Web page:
The scientific tourist #36 — Lilienthal's "Storm Wing" glider

This week’s image comes from the Technisches (“Technical”) Museum in Vienna, Austria. It’s of the only surviving specimen of Otto Lilienthal‘s “Storm Wing” glider:


Otto Lilienthal was a German pioneer of flight. He spent the 1870s and 1880s conducting aerodynamic research, then went on to build and fly a number of successful full-sized glider models between 1891 and 1896. Most of Lilienthal’s gliders, like this one, were monoplanes with a stabilizing tail. The pilot (Lilienthal) controlled his gliding flight by shifting his body weight, much as in modern hang gliders. Unfortunately, Lilienthal’s system gave the pilot limited mobility, resulting in hard-to-control gliders. As a result, Lilienthal died a day after sustaining major injuries in a glider crash in 1896.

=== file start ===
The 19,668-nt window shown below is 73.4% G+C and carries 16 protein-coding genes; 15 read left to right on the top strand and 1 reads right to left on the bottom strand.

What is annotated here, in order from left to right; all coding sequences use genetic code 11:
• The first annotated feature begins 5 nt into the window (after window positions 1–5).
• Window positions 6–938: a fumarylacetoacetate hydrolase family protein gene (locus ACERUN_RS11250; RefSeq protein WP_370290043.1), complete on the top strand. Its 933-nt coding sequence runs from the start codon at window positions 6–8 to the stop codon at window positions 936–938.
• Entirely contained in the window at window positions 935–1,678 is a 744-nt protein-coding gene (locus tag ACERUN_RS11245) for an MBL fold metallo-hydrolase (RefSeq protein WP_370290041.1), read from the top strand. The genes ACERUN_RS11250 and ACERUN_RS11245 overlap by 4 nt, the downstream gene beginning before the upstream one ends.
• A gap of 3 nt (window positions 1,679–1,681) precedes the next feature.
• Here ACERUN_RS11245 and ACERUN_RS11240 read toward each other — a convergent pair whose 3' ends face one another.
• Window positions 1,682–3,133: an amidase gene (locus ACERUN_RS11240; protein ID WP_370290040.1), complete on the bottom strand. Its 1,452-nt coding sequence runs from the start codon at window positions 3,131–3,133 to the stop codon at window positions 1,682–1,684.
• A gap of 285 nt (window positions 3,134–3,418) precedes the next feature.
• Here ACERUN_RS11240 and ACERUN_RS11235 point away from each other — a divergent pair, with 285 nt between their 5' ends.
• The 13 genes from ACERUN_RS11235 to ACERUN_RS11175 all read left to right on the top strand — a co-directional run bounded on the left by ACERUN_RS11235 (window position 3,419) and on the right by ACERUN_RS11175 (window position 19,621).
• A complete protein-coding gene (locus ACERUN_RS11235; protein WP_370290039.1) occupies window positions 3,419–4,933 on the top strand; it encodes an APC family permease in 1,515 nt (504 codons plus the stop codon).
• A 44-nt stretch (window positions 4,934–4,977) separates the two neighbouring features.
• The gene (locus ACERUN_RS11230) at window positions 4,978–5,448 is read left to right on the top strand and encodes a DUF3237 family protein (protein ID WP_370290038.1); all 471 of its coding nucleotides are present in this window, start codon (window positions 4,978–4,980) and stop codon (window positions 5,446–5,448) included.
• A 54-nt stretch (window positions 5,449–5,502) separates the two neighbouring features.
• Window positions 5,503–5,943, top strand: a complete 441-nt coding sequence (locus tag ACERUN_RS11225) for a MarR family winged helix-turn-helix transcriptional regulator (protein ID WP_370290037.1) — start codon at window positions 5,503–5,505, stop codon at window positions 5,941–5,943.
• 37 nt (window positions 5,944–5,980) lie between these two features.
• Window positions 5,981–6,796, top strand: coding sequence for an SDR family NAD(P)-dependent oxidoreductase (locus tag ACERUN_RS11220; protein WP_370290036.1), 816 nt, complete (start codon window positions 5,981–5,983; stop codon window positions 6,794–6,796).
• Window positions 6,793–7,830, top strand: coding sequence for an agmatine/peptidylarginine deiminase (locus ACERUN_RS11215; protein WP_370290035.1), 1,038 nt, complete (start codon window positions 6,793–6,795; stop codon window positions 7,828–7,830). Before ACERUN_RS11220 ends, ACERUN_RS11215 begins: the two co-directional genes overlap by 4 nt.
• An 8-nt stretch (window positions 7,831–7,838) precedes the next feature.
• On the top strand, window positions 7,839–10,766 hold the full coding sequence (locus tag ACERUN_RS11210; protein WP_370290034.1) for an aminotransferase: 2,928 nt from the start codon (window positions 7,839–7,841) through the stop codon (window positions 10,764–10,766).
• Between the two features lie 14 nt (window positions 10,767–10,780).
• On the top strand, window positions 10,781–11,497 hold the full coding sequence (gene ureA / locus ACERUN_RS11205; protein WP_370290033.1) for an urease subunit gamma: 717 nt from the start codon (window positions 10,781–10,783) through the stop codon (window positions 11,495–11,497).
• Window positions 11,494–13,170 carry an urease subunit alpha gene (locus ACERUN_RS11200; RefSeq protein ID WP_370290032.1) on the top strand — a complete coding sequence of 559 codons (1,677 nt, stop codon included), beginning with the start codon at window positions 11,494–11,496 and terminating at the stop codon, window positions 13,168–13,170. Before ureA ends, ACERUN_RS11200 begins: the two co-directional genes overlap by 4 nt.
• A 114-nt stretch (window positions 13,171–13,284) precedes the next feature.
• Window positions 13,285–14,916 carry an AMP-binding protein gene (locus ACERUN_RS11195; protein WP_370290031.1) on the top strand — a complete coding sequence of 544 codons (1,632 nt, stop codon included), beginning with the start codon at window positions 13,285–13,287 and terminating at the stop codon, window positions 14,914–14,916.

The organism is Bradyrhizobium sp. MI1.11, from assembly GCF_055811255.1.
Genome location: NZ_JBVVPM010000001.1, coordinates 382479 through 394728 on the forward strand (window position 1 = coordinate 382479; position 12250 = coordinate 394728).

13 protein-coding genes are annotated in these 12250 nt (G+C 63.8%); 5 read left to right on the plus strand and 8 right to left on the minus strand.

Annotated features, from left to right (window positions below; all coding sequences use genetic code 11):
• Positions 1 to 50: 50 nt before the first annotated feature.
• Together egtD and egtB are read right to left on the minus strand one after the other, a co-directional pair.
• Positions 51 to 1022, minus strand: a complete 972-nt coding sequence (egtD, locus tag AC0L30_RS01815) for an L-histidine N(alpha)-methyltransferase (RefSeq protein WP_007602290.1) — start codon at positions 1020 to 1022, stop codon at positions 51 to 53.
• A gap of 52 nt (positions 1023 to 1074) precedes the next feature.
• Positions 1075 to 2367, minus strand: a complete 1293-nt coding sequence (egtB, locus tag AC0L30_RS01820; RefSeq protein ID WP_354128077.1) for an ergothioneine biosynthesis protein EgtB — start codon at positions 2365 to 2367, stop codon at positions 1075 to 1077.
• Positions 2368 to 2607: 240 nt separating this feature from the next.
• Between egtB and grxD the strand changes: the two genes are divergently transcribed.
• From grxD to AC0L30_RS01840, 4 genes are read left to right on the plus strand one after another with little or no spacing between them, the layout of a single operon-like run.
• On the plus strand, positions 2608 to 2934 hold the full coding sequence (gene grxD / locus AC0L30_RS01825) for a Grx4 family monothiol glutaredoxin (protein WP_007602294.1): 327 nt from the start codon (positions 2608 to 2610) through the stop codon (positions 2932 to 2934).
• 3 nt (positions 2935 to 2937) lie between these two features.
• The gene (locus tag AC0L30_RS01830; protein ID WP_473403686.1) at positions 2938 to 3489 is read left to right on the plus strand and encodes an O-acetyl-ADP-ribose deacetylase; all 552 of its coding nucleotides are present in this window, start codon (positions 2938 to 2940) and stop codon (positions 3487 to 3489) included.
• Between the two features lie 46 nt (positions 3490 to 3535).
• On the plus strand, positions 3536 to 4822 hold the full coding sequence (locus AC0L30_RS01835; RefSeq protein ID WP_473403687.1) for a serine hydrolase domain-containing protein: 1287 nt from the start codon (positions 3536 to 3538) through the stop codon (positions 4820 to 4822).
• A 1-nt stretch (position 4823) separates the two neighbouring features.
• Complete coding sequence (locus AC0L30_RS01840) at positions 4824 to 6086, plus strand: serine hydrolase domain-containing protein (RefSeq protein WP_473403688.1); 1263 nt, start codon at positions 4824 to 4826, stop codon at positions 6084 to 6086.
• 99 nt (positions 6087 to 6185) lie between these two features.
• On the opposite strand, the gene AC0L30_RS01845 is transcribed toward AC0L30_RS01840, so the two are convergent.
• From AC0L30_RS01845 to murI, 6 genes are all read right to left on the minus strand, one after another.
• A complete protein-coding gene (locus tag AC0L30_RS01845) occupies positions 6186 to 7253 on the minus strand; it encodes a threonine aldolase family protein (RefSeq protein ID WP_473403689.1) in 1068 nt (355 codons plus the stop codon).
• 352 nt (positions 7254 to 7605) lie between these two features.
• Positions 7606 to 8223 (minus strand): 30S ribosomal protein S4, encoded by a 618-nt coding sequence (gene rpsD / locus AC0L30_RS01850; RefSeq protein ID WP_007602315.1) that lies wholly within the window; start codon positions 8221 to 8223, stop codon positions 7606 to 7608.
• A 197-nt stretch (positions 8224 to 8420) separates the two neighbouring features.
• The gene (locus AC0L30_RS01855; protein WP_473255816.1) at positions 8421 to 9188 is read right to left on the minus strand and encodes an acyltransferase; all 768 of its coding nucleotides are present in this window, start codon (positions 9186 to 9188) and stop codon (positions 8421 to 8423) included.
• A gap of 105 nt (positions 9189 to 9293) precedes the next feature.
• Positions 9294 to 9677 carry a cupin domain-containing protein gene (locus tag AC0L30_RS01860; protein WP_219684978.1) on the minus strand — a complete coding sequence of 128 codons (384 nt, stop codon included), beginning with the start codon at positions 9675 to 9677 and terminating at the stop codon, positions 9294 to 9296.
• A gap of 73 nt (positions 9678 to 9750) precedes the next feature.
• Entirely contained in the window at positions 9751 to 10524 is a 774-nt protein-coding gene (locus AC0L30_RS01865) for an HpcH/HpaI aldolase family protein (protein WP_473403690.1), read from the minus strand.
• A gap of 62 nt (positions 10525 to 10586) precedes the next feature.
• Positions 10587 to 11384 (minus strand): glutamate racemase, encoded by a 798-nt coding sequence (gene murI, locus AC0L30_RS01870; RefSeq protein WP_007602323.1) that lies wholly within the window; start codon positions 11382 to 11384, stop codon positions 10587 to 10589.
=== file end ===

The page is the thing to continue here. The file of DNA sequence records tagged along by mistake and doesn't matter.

In spite of this, Lilienthal’s experiments moved the era of aeronautical experimentation forward, and helped break through the public perception that heavier-than-air flight was improbable, if not impossible.

FWIW, the “Storm Wing” glider of 1894 took its name from the fact that it had smaller wings than its predecessors, to better handle gusty winds in stormy weather.

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